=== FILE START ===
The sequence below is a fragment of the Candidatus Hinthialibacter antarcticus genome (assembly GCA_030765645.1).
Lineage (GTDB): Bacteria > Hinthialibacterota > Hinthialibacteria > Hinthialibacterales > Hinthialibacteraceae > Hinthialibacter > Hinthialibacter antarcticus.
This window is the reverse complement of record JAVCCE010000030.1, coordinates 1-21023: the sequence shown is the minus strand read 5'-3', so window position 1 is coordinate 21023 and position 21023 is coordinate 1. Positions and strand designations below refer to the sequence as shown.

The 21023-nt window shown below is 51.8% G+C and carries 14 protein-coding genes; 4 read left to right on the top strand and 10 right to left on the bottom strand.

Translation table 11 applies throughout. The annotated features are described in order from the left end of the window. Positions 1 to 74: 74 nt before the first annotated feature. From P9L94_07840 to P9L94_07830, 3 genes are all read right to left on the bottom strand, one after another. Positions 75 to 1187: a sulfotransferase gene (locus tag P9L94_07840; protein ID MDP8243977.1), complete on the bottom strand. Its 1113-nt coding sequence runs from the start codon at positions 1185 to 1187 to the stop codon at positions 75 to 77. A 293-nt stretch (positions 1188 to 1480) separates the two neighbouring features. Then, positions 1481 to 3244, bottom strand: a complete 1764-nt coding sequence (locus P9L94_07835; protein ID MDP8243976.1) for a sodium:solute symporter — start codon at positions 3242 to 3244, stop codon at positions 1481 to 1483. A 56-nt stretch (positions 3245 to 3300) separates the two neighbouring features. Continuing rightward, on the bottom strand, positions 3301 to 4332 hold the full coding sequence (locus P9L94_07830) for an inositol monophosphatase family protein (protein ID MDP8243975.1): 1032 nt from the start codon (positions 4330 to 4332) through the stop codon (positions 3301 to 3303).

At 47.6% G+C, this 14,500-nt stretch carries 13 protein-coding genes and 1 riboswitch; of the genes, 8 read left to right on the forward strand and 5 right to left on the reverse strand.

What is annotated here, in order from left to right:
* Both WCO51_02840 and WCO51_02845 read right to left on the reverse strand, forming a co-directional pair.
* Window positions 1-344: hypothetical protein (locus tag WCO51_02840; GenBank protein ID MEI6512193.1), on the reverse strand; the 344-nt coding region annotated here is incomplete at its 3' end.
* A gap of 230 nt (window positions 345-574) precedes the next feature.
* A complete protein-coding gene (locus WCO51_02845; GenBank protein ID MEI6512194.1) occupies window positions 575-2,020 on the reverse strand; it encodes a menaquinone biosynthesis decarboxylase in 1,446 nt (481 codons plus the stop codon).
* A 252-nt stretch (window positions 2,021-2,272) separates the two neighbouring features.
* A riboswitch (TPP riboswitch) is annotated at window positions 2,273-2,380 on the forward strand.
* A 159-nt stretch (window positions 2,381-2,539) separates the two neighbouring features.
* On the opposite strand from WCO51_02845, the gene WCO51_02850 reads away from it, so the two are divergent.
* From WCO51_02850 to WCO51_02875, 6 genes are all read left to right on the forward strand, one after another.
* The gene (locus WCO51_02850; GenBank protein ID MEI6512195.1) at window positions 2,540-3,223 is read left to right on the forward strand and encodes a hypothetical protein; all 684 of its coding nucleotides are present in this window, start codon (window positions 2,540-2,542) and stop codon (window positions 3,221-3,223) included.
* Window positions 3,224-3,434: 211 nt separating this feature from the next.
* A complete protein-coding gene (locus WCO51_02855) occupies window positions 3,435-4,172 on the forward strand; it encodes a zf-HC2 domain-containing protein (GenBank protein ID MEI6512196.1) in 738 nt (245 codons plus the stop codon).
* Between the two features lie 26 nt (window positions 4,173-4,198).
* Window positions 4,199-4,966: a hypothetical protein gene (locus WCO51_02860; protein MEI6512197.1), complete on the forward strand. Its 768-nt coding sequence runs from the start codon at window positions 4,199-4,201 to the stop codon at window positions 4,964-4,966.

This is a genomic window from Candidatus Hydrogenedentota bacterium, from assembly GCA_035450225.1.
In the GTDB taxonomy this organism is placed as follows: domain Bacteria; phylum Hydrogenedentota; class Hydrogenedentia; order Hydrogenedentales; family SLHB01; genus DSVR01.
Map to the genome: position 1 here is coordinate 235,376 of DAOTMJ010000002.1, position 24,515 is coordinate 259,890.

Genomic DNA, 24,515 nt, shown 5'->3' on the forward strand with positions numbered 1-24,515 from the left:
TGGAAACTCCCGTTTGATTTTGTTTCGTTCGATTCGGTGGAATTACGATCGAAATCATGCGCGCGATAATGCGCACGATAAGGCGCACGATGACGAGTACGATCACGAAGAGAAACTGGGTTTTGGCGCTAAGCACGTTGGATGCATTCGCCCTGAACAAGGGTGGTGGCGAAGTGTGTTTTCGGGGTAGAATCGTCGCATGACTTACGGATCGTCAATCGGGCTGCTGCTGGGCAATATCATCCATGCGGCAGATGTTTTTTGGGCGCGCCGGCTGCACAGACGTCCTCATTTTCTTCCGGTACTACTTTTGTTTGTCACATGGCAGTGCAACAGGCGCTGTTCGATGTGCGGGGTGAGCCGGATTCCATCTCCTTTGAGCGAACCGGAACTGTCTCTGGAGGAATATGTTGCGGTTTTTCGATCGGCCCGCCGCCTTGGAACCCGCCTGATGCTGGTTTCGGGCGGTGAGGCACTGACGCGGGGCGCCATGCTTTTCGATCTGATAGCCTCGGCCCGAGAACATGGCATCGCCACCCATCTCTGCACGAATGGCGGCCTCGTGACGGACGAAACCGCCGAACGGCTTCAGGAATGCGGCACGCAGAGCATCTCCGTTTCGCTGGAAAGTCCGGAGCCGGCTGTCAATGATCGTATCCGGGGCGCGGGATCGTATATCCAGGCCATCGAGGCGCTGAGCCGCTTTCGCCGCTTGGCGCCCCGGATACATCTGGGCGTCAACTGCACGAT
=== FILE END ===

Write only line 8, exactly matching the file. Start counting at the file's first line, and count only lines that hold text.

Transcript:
* Both WCO51_02840 and WCO51_02845 read right to left on the reverse strand, forming a co-directional pair.